Tales from the Tape: Defensive Awareness

We use All-22 coaches film to analyze numerous missed assignments by the Chicago Bears' defense, which led to the Washington Redskins racking up nearly 500 total yards in Week 7.

It's the job of every NFL head coach to prepare his players to perform on Sundays. Coaches must make sure their athletes understand what is expected of them, what there assignments are in every given situation and to put their players in a position to succeed.

If that doesn't happen, success cannot be attained on the football field.

Under defensive coordinator Mel Tucker, the Chicago Bears defense looked like a lost unit in Week 7 against the Washington Redskins. It was one of the worst defensive performances in the history of the organization. Players were not prepared for the offensive attack of the Redskins, did not understand their assignments and failed to execute. The result was a 45-41 loss – the first time in the history of the franchise the Bears have lost a game in which they scored 40 or more points – in which Washington racked up nearly 500 yards of total offense, with more than 200 coming on the ground.

There's no denying the impact of numerous injuries to key players. The defense is banged up at a historic level. Which is why the unit desperately needs a coordinator who can pull them together and devise an effective plan of attack. No one is expecting Chicago's defense to be a Top 5 unit with so many Pro Bowler hurt or over the hill, but they don't have to be the worst team in the league. The Green Bay Packers won a Super Bowl with a number of starting defenders on IR, so it can be done.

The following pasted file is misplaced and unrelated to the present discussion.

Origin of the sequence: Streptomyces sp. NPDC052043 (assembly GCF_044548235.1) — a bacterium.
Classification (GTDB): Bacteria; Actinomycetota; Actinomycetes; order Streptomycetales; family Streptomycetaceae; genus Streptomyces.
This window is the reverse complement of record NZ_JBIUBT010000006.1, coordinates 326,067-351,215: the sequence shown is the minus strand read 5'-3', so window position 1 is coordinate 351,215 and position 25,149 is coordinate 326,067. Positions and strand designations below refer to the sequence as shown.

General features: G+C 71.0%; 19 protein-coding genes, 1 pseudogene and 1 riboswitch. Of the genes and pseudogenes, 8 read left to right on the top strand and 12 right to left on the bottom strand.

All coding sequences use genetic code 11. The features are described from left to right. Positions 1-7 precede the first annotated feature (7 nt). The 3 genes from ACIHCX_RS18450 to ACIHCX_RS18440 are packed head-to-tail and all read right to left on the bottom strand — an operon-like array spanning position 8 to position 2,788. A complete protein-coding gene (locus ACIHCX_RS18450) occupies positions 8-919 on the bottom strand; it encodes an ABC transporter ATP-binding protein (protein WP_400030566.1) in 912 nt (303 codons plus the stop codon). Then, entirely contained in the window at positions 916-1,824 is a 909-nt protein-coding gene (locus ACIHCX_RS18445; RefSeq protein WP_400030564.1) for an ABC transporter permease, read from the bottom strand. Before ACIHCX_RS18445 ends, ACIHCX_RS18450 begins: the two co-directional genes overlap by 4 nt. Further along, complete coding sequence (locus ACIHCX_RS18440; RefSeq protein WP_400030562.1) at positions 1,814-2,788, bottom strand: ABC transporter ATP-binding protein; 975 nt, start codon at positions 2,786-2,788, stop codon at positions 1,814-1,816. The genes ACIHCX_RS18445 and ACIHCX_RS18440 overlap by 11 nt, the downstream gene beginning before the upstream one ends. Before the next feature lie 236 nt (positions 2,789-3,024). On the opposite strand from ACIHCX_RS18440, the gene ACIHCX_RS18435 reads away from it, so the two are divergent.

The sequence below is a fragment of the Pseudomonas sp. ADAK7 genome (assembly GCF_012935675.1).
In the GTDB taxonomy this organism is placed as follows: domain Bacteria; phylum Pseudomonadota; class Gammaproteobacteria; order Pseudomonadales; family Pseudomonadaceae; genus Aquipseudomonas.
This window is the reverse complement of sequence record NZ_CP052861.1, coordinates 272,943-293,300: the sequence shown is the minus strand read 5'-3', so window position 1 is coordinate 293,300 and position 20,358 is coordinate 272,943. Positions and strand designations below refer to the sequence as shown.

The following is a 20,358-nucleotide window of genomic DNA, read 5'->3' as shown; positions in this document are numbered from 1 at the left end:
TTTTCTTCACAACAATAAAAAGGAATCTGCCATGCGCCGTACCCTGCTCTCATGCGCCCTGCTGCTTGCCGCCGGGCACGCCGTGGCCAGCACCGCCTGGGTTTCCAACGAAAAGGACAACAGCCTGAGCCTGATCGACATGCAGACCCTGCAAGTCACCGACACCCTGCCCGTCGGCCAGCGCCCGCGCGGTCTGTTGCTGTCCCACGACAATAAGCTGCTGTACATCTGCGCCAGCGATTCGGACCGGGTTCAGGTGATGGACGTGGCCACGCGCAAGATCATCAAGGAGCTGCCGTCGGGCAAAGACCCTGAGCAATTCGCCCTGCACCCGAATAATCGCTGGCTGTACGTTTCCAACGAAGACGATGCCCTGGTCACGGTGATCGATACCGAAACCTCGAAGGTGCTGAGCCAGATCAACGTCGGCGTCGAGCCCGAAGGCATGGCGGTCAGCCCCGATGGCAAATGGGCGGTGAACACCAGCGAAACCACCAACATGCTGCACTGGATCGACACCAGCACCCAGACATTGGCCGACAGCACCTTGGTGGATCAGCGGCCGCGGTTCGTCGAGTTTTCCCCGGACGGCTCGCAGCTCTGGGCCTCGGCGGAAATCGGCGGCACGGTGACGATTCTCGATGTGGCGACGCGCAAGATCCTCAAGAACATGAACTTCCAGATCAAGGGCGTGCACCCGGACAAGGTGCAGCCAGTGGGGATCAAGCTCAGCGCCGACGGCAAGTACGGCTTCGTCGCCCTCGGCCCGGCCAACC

Let's look at the film from last week to find out where the mistakes were made and how they can be fixed going forward.


3rd and 9. The Bears are showing blitz with two linebackers, Lance Briggs and James Anderson, over the center. Safety Major Wright will slowly creep up to the line and come on a delayed blitz. Redskins TE Jordan Reed begins the play on the right edge.

Reed motions across the formation until he is next to receiver Pierre Garcon, but no one follows him, which gives away the fact the defense is playing zone. Instead, CB Charles Tillman is left alone to cover two players.

At the snap, Anderson and Wright blitz, yet Briggs drops into coverage. The problem is that he drops to his left, where both receivers are covered, instead of dropping to his right and giving underneath help to Tillman.

Garcon runs a deep flag route, which pulls both Tillman and S Chris Conte away from the line of scrimmage. Underneath, Reed runs a stop route and has no one around him. Notice where Briggs is as the play develops, covering no one.

From there it's an easy pitch and catch, with neither Tillman nor Briggs able to reach Reed before he picks up a first down.

This is a situation where Tucker drew up a blitz that didn't take into account the two receivers on the right side. An easy way to defend this would have been to flair Briggs right, where he would have been able to undercut Reed. Instead, he stands in the middle of the field, unaware of his missed assignment.


3rd and short. The Bears use tight coverage on the two receivers to the right, yet inexplicably CB Zack Bowman is six yards off his man.

This isn't rocket science. If you need two yards and the defender is giving you six, you stop at the first down marker and turn to the quarterback. Because of where he was lined up to start the play, Bowman has no chance to break up the pass, which goes for an easy first down. Tucker had the right call with the two receivers on the opposite side of the field but handed a first down to Washington on a platter with Bowman's alignment.


The Redskins line up at the 3-yard line and split Reed wide right. The Bears, despite the fact Reed was absolutely eating them up, forget to cover him.